As I mentioned in an earlier post about our trek to the base of the Pacaya Volcano in Guatemala. I had an agonizing decision to make before this trip about what sort of footwear to take with me. Now, IÂ´m a bit of a special case with my size 15 – double narrow feet. ItÂ´s not too often I find many pairs of shoes that fit well and are functional for all needs. But when youÂ´re dealing with huge clodhoppers like mine, you also worry about the weight of carrying around heavy footwear that you may not need on your trip. ThatÂ´s why deciding which shoes to stuff in your backpack and lug around your continent of choice is such a big decision…
Deciding which shoes to bring on your adventure depends on three main factors: 1. The length of the trip; 2. The climates youÂ´ll be visiting; and 3. The activities youÂ´ll be engaging in.
Also, with a few exceptions, at least one of your shoe choices should be closed toe. Unless youÂ´re going to be on the beach for the duration of your trip and in some other environment where you know you can get away with sandals the whole time, youÂ´ll probably regret not having a sturdy closed shoe that will keep the (pick one) snakes, broken glass, industrial material, sewage, sandflies, mosquitoes, etc..,Â away from your bare skin.
NowÂ getting back to the main factors:
DOWNLOAD OUR TRAVEL GUIDES
1. Length of trip: First instinct might be to bring those beaten up old tennies on your jaunt around the world. But odds are that theyÂ´re going to get beaten up more in six months of travel than in a year of usual use, so bring something that will last the duration. Use your upcoming trip as an excuse to splurge on a new pair. You donÂ´t want to get stuck in China with a hole in your sole and in need of a Size 15. Just because they make everything there doesnÂ´t mean youÂ´ll be able to find it when you need it. Also consider how long you want to lug around your shoes. Be as weight efficient as possible. Bring what you need, for certain, but be mindful of what youÂ´ll be carrying on your back for the next few months.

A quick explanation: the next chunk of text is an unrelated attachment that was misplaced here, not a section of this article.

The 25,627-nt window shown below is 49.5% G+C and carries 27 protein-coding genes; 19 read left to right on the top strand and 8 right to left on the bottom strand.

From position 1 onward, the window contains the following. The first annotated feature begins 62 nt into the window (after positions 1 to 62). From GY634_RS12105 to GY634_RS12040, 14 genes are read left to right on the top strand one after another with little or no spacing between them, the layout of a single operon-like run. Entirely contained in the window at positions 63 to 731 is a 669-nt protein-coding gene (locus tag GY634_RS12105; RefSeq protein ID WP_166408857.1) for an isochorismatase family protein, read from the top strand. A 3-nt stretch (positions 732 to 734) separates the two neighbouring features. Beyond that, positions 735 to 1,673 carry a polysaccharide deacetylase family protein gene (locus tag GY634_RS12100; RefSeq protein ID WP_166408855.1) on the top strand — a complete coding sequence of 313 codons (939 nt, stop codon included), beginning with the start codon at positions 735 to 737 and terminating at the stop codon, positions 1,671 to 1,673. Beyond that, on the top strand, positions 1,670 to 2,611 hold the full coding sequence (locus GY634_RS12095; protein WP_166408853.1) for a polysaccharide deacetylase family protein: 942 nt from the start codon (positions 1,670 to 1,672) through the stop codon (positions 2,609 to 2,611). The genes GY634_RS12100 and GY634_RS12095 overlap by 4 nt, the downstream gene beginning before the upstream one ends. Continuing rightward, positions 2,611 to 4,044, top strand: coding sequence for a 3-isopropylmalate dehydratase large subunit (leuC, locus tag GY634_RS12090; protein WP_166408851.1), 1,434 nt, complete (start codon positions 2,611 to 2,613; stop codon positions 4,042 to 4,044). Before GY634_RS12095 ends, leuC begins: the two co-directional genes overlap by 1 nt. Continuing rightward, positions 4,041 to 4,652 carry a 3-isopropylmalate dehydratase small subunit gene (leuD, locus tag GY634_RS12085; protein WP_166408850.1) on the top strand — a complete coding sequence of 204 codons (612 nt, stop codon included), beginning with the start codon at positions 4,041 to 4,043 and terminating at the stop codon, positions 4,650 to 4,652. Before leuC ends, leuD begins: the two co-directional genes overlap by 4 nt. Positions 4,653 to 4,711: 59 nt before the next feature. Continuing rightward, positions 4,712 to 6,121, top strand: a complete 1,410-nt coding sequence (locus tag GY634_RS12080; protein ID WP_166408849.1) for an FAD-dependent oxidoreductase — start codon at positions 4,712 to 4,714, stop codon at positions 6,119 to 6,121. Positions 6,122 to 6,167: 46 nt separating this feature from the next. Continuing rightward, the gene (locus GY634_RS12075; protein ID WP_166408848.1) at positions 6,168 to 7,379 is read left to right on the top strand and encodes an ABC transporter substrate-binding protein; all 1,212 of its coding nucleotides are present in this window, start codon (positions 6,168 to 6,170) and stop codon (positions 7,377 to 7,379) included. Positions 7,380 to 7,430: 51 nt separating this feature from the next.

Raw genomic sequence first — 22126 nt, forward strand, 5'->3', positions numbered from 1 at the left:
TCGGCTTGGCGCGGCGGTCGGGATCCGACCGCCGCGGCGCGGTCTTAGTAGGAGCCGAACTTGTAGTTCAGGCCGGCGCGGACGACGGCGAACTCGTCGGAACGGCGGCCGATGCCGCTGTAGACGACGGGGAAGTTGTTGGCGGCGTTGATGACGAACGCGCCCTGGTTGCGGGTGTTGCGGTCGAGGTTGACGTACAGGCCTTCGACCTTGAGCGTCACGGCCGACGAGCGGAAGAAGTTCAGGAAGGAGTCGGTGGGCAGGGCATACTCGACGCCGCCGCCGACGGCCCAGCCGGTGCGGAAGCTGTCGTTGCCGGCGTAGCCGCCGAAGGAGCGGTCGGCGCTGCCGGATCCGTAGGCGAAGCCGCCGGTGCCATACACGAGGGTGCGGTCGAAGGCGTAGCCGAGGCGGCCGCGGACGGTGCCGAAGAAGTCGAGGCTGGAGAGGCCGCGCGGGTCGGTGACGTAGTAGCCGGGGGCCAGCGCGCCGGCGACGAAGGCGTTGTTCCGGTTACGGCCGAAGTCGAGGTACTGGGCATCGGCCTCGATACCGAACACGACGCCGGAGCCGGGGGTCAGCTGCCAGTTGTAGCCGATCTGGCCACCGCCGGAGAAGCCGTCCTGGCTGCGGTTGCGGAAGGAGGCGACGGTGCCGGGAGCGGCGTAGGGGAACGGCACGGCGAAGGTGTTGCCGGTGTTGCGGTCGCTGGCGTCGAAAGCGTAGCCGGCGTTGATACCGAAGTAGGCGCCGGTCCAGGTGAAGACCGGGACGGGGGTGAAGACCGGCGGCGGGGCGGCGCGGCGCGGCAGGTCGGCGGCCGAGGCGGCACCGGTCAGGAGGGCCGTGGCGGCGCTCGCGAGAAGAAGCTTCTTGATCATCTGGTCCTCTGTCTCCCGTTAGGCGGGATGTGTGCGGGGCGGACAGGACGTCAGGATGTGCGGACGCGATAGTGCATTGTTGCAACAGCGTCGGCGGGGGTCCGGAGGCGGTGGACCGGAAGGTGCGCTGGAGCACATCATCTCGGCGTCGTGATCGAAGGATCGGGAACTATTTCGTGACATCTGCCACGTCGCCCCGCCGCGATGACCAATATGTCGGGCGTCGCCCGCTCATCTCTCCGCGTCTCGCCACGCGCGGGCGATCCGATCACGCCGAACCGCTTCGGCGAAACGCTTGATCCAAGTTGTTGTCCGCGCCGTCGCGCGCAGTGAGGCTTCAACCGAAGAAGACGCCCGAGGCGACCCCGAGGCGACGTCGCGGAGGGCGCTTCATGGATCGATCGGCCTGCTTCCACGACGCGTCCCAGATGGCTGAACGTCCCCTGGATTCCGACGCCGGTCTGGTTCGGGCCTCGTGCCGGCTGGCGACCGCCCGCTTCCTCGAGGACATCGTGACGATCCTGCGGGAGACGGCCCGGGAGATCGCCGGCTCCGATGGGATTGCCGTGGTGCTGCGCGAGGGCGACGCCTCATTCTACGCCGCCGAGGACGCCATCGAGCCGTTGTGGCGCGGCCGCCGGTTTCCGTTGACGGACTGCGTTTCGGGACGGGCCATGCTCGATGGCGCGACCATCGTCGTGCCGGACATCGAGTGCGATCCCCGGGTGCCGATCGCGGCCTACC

2. ClimatesÂ – Unless youÂ´ll be journeying far north of the fortieth parallel or to elevations above a few thousand meters, odds are that youÂ´ll probably spend a lot of time in Sandals. TheyÂ´re cool, easy, light and can get wet without a problem. Get a good pair of Tevas or something similar with adjustable straps around the ankle and toes, flip-flops have many downfalls besides the annoying sound. For cold climates, youÂ´ll have to weight the necessity versus weight equation again for warm boots. Experience has taught me that avoiding frostbite is generally worth the extra weight, but always look into fantastic light weight materials like Gore-Tex.
3. Activities – Again, those Sandals will come in real handy for activities where you might bet wet but dont want to be barefoot. But the main question in this category is how heavy-duty of a boot or walking shoe do you want to lug around for all the inevitable hiking youÂ´ll end up doing. For my last six-month jaunt around Asia, I went with a solid pair of trail running shoes. More support than your average tennies, but less weight than hiking boots. For this current trip, a monther in Central America, I opted for the hiking boots for a few reasons: I had a relatively light load in the pack and could spare an extra pound or so, and the jaunt up the Volcano and through Mayan jungles would also seem to justify lugging them around.